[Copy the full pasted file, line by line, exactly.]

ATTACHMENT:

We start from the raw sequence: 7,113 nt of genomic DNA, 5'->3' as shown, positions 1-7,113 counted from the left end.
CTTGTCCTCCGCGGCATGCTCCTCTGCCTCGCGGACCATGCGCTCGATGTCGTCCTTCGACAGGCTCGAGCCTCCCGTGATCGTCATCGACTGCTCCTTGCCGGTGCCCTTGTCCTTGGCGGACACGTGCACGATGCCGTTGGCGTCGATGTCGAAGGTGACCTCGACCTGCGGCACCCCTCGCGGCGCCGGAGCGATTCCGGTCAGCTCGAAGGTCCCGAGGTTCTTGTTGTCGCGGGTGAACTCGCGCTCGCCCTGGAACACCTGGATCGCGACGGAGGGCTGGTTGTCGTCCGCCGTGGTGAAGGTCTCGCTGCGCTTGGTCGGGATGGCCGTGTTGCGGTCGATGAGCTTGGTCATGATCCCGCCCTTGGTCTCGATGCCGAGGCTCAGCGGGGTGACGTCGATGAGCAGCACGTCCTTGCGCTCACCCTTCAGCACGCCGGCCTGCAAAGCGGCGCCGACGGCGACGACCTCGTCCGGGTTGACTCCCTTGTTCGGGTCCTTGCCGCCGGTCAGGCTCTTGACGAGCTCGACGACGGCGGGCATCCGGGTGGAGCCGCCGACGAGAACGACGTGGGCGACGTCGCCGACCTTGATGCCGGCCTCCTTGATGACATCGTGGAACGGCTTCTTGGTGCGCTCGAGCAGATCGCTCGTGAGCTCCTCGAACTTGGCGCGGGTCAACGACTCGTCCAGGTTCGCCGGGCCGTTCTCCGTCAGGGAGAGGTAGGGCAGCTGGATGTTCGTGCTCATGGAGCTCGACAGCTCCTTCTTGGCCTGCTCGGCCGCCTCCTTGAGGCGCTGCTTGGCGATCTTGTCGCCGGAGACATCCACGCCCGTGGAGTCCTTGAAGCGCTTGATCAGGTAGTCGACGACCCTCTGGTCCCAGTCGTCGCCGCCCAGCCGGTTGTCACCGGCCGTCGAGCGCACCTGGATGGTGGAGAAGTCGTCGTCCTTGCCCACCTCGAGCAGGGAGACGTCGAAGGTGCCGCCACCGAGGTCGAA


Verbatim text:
We start from the raw sequence: 7,113 nt of genomic DNA, 5'->3' as shown, positions 1-7,113 counted from the left end.
CTTGTCCTCCGCGGCATGCTCCTCTGCCTCGCGGACCATGCGCTCGATGTCGTCCTTCGACAGGCTCGAGCCTCCCGTGATCGTCATCGACTGCTCCTTGCCGGTGCCCTTGTCCTTGGCGGACACGTGCACGATGCCGTTGGCGTCGATGTCGAAGGTGACCTCGACCTGCGGCACCCCTCGCGGCGCCGGAGCGATTCCGGTCAGCTCGAAGGTCCCGAGGTTCTTGTTGTCGCGGGTGAACTCGCGCTCGCCCTGGAACACCTGGATCGCGACGGAGGGCTGGTTGTCGTCCGCCGTGGTGAAGGTCTCGCTGCGCTTGGTCGGGATGGCCGTGTTGCGGTCGATGAGCTTGGTCATGATCCCGCCCTTGGTCTCGATGCCGAGGCTCAGCGGGGTGACGTCGATGAGCAGCACGTCCTTGCGCTCACCCTTCAGCACGCCGGCCTGCAAAGCGGCGCCGACGGCGACGACCTCGTCCGGGTTGACTCCCTTGTTCGGGTCCTTGCCGCCGGTCAGGCTCTTGACGAGCTCGACGACGGCGGGCATCCGGGTGGAGCCGCCGACGAGAACGACGTGGGCGACGTCGCCGACCTTGATGCCGGCCTCCTTGATGACATCGTGGAACGGCTTCTTGGTGCGCTCGAGCAGATCGCTCGTGAGCTCCTCGAACTTGGCGCGGGTCAACGACTCGTCCAGGTTCGCCGGGCCGTTCTCCGTCAGGGAGAGGTAGGGCAGCTGGATGTTCGTGCTCATGGAGCTCGACAGCTCCTTCTTGGCCTGCTCGGCCGCCTCCTTGAGGCGCTGCTTGGCGATCTTGTCGCCGGAGACATCCACGCCCGTGGAGTCCTTGAAGCGCTTGATCAGGTAGTCGACGACCCTCTGGTCCCAGTCGTCGCCGCCCAGCCGGTTGTCACCGGCCGTCGAGCGCACCTGGATGGTGGAGAAGTCGTCGTCCTTGCCCACCTCGAGCAGGGAGACGTCGAAGGTGCCGCCACCGAGGTCGAA